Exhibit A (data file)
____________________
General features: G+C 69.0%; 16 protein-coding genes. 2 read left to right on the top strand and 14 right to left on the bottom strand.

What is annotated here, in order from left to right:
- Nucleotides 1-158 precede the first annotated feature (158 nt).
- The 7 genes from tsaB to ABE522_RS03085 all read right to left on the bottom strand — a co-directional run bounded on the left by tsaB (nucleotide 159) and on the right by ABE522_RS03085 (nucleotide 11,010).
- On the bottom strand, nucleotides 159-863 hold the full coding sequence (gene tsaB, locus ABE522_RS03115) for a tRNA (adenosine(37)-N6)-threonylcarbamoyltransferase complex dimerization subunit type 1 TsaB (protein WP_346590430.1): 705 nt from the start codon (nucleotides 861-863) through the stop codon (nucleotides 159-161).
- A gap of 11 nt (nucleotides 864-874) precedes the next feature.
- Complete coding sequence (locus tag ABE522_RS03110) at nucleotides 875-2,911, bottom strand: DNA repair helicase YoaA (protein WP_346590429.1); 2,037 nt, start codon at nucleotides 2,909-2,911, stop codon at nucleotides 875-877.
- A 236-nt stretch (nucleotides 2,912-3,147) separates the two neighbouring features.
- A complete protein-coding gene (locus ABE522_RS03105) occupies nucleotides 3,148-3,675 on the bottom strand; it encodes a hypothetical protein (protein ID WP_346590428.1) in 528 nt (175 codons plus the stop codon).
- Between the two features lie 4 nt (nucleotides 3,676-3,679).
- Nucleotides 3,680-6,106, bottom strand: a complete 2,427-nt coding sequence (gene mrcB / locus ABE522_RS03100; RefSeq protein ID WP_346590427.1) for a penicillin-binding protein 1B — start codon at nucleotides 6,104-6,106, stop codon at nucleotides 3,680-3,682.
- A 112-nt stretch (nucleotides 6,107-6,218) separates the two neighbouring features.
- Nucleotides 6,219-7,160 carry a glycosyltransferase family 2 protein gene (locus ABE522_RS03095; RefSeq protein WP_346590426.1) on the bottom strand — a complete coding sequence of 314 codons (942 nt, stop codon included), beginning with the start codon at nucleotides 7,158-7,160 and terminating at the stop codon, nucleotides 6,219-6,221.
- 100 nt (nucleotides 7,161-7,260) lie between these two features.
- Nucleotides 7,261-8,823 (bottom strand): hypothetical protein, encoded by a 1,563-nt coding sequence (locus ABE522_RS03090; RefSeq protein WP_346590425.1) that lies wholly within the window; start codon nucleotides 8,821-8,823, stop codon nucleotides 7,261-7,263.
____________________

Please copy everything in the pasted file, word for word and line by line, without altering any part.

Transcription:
General features: G+C 69.0%; 16 protein-coding genes. 2 read left to right on the top strand and 14 right to left on the bottom strand.

What is annotated here, in order from left to right:
- Nucleotides 1-158 precede the first annotated feature (158 nt).
- The 7 genes from tsaB to ABE522_RS03085 all read right to left on the bottom strand — a co-directional run bounded on the left by tsaB (nucleotide 159) and on the right by ABE522_RS03085 (nucleotide 11,010).
- On the bottom strand, nucleotides 159-863 hold the full coding sequence (gene tsaB, locus ABE522_RS03115) for a tRNA (adenosine(37)-N6)-threonylcarbamoyltransferase complex dimerization subunit type 1 TsaB (protein WP_346590430.1): 705 nt from the start codon (nucleotides 861-863) through the stop codon (nucleotides 159-161).
- A gap of 11 nt (nucleotides 864-874) precedes the next feature.
- Complete coding sequence (locus tag ABE522_RS03110) at nucleotides 875-2,911, bottom strand: DNA repair helicase YoaA (protein WP_346590429.1); 2,037 nt, start codon at nucleotides 2,909-2,911, stop codon at nucleotides 875-877.
- A 236-nt stretch (nucleotides 2,912-3,147) separates the two neighbouring features.
- A complete protein-coding gene (locus ABE522_RS03105) occupies nucleotides 3,148-3,675 on the bottom strand; it encodes a hypothetical protein (protein ID WP_346590428.1) in 528 nt (175 codons plus the stop codon).
- Between the two features lie 4 nt (nucleotides 3,676-3,679).
- Nucleotides 3,680-6,106, bottom strand: a complete 2,427-nt coding sequence (gene mrcB / locus ABE522_RS03100; RefSeq protein ID WP_346590427.1) for a penicillin-binding protein 1B — start codon at nucleotides 6,104-6,106, stop codon at nucleotides 3,680-3,682.
- A 112-nt stretch (nucleotides 6,107-6,218) separates the two neighbouring features.
- Nucleotides 6,219-7,160 carry a glycosyltransferase family 2 protein gene (locus ABE522_RS03095; RefSeq protein WP_346590426.1) on the bottom strand — a complete coding sequence of 314 codons (942 nt, stop codon included), beginning with the start codon at nucleotides 7,158-7,160 and terminating at the stop codon, nucleotides 6,219-6,221.
- 100 nt (nucleotides 7,161-7,260) lie between these two features.
- Nucleotides 7,261-8,823 (bottom strand): hypothetical protein, encoded by a 1,563-nt coding sequence (locus ABE522_RS03090; RefSeq protein WP_346590425.1) that lies wholly within the window; start codon nucleotides 8,821-8,823, stop codon nucleotides 7,261-7,263.